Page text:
Out: Mystic Gate
In: Mana Severance

Turnout was good for the tournament, and we had 5 pods playing 3 individual rounds. Each 4-5 player group was have 90 minutes to complete their game, and then point would be tallied and the next round would begin. I was really pleased with myself when round 1 began, and the table was one of the most friendly I had been at for some time. We got into a lot of early banter, and I really ended up not doing very much in the game. I cast a few spells, played a few creatures, and generally interacted with the rest of the players in our group an incredibly large amount. The deck played very well, and I was really pleased with the changes I had made. While I had expected to be constantly pushing the tempo at the table, the game turned into a much longer war of attrition than I had anticipated. Once our 90 minutes were up, the game had come to almost a complete draw. No one had been able to gain any noticeable advantage, and while a few points were awarded around the group, I finished my pod with 0. Not to worry, with 2 rounds left I was confident I could make something of the day.

Round 2 was a mirror of my first group. It actually included the player who had given me the most problems, and since we each had an idea of what the other was trying to do, our sights were set on each other from the get go. We had a quicker game the second time around, but yet again I came up short. A lethal series of pumps from Kamahl, Fist of Krosia later, and the table was dead. Still no points for me, and no real chance to top 8. I was frustrated at my play, but I was having an excellent time. It was all the excitement of a tournament setting, yet there was so much more interaction and camaraderie than I could have imagined. I had expected a group of players running degenerate combos, broken interactions, and unfair decks. What I found was 20 or so people who had come to just play Commander with everything from the original pre-constructed product to fully altered pet decks. The sense in the room was that while there were prizes on the line, they were there to as a second thought to the games. Have fun now, and see if it gets you enough to win was the order of the day. As I shuffled up for my final round, I felt confident knowing that I had built a good deck, and was enjoying myself. Whatever else happened, it was going to be a memorable Sunday afternoon.












My last pod was a group of 5, and it was the most surprising game of Magic I have played in a very long time. Unencumbered by prize-hunting at the end of a long day, I decided I would just have fun and see  what the deck could really do if I pushed it. My opening draw was perfect, and I chained Island into Sol Ring into Mana Crypt into Timetwister. I hadn’t seen that opening combo since I had stopped playing Vintage many years before. I was shocked at how many people I had to explain the blue sorcery to, as they had never heard of the card. The table seemed to think it was a cool spell, and after resolving I checked my new 7 to find the Academy Rector that had eluded me all day long. Two more turns around the table, and the mini-moat was on board, steering attacks firmly towards my opponents. By our fifth turn, I had drawn a way to dispatch the Rector myself, and was ready to go all in. I cast Angel of Despair, searched out my enabling enchantment, and played my first free spell: Bribery. I was planning on getting the biggest creature I could find in my opponent’s deck, but I ended up deciding at the last minute on Rune-Scarred Demon. Now, truth be told I knew there were some borderline dirty interactions in my deck, but I had never really pieced out exactly what I would be able to do once I lined everything up perfectly. His demon tutored up mine, which tutored up Restoration Angel. A quick blink later, and I had Cloudstone Curio on board. I had a final ace in the hole in Venser, Shaper Savant in my hand, and once I cast that and explained the interaction, a funny thing happened. Instead of being angry or frustrated, the table was pretty amused. I was going to pump my storm count, kill the pod, and move into some casual games afterwards, but several of the players stopped me. “So, you can cast anything in your deck, right?” I agreed that pretty much yes, I could do what I wanted to now. “Then lets see how many points you can get!” I was a bit taken aback, as I had not expected the group to be behind my plan to cheat every spell in my deck into play, but they universally were. From the Indiana Jones achievement to Bases Loaded, I ended up casting almost every card in the deck, and wracking up 22 points in my last game. More thrilled at the prospect of getting to make insane play after insane play than the prize, I had the most fun I have had playing a game in a very long time. At the end of the game, the table was laughing and calling over other people to see what was going on. It had turned from what could have been a very unfun game into a sideshow event, and everyone was enjoying it.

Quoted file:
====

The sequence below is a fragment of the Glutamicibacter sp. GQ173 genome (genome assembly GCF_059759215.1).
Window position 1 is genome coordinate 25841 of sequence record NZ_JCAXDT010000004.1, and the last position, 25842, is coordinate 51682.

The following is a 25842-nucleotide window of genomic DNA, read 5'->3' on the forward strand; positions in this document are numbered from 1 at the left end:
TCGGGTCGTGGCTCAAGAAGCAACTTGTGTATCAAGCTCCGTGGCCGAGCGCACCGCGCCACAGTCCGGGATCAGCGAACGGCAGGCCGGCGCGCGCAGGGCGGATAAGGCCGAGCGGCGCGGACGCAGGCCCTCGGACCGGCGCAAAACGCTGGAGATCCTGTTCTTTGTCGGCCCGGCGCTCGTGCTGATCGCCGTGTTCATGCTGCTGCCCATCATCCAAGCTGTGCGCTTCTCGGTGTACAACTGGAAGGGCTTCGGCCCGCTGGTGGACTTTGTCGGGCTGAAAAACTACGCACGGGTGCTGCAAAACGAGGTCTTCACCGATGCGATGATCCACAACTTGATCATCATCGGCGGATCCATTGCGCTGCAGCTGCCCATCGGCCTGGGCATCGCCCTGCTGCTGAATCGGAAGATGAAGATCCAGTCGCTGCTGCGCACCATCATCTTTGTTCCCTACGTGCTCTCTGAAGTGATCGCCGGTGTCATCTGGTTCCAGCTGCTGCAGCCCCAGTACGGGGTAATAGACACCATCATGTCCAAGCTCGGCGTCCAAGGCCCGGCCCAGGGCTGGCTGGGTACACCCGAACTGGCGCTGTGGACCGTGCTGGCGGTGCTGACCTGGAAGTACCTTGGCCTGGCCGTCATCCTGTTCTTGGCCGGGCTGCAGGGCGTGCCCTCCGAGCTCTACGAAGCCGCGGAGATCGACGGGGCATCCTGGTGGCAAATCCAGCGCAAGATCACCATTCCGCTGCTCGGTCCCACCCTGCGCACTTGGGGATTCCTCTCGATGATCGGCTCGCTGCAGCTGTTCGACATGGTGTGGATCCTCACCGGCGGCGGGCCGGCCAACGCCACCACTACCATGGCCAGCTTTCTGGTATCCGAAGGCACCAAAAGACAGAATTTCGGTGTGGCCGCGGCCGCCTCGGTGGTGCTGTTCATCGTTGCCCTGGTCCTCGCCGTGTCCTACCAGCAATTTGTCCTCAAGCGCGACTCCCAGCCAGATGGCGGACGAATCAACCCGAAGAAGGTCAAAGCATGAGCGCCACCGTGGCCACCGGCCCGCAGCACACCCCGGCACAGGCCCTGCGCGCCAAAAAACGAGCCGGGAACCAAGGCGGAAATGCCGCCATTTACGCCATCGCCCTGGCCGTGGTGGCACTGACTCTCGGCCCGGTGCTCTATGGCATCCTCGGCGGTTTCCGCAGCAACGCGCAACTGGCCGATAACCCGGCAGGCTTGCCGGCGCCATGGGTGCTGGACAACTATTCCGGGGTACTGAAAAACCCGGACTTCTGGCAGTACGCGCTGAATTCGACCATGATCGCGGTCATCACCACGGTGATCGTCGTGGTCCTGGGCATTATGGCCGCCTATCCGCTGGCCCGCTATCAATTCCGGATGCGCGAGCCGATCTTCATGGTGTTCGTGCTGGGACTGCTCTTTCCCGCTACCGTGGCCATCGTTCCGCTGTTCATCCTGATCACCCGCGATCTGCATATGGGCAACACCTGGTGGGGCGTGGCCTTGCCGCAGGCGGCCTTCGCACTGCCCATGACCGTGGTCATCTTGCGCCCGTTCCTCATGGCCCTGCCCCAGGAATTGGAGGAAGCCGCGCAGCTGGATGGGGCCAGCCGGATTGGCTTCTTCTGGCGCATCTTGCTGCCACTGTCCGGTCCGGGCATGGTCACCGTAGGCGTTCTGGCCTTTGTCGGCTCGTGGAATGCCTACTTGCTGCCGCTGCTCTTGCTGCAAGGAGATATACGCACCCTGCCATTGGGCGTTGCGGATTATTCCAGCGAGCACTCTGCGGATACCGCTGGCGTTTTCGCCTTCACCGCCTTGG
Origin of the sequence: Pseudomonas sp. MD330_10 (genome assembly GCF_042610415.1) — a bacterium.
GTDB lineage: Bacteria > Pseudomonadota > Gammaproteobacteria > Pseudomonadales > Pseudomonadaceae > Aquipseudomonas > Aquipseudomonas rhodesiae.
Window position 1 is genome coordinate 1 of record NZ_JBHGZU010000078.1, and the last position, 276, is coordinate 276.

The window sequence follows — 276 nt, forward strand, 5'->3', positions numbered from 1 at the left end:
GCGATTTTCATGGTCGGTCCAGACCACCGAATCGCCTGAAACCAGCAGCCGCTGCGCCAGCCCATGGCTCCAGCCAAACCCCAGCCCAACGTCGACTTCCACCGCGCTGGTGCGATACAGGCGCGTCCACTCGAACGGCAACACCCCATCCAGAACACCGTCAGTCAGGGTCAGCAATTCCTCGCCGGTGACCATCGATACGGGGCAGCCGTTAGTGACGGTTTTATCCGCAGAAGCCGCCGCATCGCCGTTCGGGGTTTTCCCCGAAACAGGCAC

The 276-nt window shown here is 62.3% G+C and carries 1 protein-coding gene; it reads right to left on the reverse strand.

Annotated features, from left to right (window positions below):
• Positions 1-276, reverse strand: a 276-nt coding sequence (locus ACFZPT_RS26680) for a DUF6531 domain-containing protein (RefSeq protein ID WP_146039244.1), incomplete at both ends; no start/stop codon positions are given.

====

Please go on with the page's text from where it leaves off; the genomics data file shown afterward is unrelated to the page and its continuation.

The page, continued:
At the end of the day, I ended up picking up a good number of cards and items for my finish. I had actually ended up second after my monster game, and had gotten most of the cards I wanted. Even better, several others from my playgroup had done well, and had also gotten the cards they wanted. I did indeed give away most of my winnings, as that was the promise I had made myself to justify playing what I thought would be a downer of a deck. In the end, it was nothing near to that reaction. I am always amazed by the ability of the casual community to take games in stride and enjoy new, exciting experiences. Mix in a group of competitive Standard and Legacy players at that table, and the response to my combo would most likely have been much less affectionate. I’m not saying that my decklist wasn’t a step backwards in my journey to casual play; it was anything but a fun, casual build. However it did let me put on a good show for a lot of people, and I think my backslide gave me some new insights. Enjoy the game going on around you, don’t get caught up in the score, and remember why you’re playing. I don’t know if I’ll be regularly breaking out that deck again, as a repeat performance of that 15 minute turn will probably not be appreciated the same way. On the other hand, I don’t think I’ll be taking it apart any time soon either, as it’s always nice to have a reminder of where you came from. Besides, every once in a while it’s always nice to break out a big Magic trick in front of a new audience.

Series Navigation<< This Olde Guildhouse 03 – Repeat Offenders